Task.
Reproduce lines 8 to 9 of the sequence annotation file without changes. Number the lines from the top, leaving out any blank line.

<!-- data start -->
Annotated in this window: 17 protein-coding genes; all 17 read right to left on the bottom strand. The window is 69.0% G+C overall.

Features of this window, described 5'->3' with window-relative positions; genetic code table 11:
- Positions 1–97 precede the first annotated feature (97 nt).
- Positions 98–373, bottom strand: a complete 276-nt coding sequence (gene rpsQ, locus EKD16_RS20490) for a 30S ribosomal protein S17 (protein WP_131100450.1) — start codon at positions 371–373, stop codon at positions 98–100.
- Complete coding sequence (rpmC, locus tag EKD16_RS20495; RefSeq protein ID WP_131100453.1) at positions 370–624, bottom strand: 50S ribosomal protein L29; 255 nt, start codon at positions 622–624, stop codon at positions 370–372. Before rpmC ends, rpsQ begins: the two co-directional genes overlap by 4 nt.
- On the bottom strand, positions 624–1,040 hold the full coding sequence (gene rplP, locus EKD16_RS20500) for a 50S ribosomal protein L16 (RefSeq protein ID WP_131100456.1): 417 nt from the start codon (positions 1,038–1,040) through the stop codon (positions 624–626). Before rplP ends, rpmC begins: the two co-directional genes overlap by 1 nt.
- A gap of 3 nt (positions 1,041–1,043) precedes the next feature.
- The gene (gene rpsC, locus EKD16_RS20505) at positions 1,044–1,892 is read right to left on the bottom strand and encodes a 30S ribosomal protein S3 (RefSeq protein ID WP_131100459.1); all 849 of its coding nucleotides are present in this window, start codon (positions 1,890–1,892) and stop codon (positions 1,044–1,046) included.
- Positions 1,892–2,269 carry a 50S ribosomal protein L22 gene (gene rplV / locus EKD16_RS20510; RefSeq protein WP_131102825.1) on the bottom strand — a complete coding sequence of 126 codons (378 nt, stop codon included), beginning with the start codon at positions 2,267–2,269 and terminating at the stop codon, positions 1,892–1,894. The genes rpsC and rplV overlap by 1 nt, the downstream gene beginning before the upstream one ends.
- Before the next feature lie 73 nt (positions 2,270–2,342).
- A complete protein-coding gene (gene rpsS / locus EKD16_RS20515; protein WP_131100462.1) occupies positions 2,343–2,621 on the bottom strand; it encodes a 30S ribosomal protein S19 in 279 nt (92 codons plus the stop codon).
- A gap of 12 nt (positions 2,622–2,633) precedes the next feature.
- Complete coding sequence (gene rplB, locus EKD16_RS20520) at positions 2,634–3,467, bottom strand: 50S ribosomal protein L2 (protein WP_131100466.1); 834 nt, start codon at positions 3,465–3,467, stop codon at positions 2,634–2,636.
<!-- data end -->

- The gene (gene rpsC, locus EKD16_RS20505) at positions 1,044–1,892 is read right to left on the bottom strand and encodes a 30S ribosomal protein S3 (RefSeq protein ID WP_131100459.1); all 849 of its coding nucleotides are present in this window, start codon (positions 1,890–1,892) and stop codon (positions 1,044–1,046) included.
- Positions 1,892–2,269 carry a 50S ribosomal protein L22 gene (gene rplV / locus EKD16_RS20510; RefSeq protein WP_131102825.1) on the bottom strand — a complete coding sequence of 126 codons (378 nt, stop codon included), beginning with the start codon at positions 2,267–2,269 and terminating at the stop codon, positions 1,892–1,894. The genes rpsC and rplV overlap by 1 nt, the downstream gene beginning before the upstream one ends.